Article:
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Virgin Media has called for broadband speed advertising rules to bear the needs of homeworkers in mind.

Providers are currently allowed to advertise broadband speeds if they are available to ten per cent of their customers.

However, the Advertising Standards Authority (ASA) is concerned that this could potentially mislead people, with the majority of customers possibly not getting the speeds they expect.

As a result, it is consulting on possible alternative options, such as basing speed claims on a peak-time median download speed or using peak-time download speeds available to the 20th to 80th percentile of users.

Virgin Media has warned against this approach, as focusing on peak-time usage would mean the needs of those who rely on broadband throughout the entire day, such as homeworkers, are not being considered.

Research by the provider has found that the number of homeworkers in the UK has gone up by a quarter since 2012, with 31 per cent of British employees now spending at least one day a week working at home.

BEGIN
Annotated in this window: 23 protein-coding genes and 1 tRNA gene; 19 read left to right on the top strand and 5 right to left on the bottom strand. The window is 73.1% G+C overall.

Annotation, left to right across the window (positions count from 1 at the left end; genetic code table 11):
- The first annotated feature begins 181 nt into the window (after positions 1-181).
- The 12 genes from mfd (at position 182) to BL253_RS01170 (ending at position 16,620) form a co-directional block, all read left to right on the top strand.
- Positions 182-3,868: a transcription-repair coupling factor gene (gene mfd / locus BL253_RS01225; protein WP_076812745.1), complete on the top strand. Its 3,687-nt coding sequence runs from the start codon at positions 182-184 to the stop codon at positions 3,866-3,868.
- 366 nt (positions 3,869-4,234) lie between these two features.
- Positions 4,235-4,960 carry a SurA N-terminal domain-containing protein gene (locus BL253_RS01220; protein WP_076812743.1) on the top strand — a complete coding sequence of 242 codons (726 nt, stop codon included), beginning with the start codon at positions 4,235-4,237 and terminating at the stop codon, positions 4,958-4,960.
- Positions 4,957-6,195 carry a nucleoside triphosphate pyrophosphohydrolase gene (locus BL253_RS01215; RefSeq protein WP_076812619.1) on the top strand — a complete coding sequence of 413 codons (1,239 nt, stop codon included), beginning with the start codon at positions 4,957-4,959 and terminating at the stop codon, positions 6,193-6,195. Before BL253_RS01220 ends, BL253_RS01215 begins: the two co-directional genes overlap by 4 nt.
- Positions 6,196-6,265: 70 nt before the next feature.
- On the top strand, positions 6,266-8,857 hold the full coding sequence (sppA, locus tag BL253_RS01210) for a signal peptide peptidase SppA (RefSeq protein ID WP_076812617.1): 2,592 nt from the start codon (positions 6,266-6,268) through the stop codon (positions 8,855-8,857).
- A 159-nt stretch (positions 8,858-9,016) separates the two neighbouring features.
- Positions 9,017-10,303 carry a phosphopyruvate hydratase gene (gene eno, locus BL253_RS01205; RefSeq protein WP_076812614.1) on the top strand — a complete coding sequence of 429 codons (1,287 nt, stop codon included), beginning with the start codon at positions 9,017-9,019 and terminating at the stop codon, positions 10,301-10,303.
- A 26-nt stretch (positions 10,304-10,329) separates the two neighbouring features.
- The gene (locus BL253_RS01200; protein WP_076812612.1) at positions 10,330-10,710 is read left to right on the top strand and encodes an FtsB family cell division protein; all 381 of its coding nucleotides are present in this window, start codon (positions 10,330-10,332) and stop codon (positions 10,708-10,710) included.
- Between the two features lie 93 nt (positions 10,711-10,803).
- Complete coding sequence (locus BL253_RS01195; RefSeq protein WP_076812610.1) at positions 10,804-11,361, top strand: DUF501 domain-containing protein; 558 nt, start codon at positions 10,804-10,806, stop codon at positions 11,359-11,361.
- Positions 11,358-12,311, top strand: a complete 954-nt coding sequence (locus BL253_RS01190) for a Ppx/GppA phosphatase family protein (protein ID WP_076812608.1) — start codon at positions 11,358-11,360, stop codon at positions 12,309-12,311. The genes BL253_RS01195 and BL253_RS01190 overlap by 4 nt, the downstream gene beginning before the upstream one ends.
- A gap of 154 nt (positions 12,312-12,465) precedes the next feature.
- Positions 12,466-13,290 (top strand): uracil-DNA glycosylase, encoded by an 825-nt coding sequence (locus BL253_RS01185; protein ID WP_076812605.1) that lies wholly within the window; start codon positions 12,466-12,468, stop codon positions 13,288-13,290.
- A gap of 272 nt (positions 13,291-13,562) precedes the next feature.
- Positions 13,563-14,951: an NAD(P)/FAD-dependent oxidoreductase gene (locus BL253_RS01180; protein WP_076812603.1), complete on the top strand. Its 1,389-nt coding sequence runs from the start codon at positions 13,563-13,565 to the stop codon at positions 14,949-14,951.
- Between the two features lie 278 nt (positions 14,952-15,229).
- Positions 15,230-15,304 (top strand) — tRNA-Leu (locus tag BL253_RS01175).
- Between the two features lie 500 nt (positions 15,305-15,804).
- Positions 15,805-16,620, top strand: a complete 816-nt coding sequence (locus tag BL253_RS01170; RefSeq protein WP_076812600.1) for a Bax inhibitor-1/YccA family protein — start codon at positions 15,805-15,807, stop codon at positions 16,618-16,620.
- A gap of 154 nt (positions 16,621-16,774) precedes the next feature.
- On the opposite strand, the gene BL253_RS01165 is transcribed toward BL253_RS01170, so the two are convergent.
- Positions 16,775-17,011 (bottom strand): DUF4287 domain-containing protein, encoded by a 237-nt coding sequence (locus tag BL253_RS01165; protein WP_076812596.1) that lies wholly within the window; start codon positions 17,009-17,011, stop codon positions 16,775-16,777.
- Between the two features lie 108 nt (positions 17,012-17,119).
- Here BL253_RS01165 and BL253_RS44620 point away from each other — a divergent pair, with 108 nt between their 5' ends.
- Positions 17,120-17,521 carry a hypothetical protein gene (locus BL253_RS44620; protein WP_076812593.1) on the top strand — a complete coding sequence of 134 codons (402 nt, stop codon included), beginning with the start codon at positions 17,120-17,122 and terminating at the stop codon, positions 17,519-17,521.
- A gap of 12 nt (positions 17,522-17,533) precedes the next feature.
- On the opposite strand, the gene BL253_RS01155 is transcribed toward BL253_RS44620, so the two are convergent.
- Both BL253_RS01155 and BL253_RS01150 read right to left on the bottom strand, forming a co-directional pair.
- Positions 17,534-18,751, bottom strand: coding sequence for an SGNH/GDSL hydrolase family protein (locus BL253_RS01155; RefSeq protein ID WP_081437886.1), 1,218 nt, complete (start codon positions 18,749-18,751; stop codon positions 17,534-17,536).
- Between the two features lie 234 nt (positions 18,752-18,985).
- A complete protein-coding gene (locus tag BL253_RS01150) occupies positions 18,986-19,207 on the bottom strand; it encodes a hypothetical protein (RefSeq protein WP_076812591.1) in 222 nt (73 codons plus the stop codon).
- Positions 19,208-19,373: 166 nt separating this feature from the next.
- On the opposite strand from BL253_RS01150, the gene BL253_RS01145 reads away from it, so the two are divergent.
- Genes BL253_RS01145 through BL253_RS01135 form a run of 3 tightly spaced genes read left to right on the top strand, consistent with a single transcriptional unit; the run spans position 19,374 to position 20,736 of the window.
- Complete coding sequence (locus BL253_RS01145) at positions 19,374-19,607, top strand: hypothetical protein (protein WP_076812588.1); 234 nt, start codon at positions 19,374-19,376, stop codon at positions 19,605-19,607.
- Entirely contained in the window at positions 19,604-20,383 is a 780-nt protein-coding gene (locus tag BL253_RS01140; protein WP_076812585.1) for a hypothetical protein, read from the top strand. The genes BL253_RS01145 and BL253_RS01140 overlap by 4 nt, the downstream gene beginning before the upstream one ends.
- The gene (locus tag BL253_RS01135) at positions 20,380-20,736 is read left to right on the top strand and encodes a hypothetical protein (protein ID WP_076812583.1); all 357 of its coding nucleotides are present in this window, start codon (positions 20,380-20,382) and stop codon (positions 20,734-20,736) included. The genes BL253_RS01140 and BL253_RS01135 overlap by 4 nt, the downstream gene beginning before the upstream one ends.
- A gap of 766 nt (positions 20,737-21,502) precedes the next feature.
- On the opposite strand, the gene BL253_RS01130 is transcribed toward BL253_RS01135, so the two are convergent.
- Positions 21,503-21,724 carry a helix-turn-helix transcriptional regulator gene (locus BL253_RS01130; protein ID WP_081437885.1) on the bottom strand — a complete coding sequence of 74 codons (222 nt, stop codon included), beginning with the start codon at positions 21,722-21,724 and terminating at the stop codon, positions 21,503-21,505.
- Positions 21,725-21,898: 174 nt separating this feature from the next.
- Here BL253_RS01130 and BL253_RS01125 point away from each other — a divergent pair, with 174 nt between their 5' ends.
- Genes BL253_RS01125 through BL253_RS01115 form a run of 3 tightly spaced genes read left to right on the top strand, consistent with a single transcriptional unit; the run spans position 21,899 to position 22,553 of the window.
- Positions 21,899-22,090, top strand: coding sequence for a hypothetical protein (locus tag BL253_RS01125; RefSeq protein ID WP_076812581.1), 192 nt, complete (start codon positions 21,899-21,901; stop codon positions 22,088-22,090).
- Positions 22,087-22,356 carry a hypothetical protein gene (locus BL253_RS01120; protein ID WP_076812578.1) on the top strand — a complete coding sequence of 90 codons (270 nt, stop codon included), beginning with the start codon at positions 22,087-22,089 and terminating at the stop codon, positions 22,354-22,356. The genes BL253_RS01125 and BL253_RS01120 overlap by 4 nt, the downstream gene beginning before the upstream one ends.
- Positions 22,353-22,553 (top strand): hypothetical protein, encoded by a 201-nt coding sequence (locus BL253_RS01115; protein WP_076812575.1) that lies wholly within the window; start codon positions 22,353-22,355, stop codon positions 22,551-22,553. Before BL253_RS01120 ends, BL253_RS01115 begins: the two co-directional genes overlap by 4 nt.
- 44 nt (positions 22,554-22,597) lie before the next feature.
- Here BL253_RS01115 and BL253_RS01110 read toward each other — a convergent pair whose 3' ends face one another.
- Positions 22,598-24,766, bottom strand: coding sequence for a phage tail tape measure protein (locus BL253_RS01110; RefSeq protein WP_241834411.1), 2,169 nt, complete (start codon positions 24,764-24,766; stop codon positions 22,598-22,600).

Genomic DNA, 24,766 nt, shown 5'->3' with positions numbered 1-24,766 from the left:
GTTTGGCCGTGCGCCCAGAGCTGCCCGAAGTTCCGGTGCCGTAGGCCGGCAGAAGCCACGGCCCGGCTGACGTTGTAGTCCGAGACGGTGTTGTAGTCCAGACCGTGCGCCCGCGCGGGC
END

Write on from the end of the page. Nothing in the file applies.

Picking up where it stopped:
As a result, many are relying on a fast and reliable broadband connection. Indeed, 71 per cent of homeworkers said they regard this as "very important", while 54 per cent view it as more essential than access to a phone.

Virgin Media has therefore warned the ASA that any move to a peak-time measure would ignore this group of people.

Kerris Bright, Chief Marketing Officer at Virgin Media, commented: "More people than ever are spending some of their working week at home and our research shows that homeworkers depend on having a good broadband connection.

"As it consults on more robust broadband advertising rules, the ASA must consider Britain’s growing army of homeworkers, and require companies to advertise average speeds across a full day."

Stakeholders and interested parties have until July 13th to respond to the consultation.

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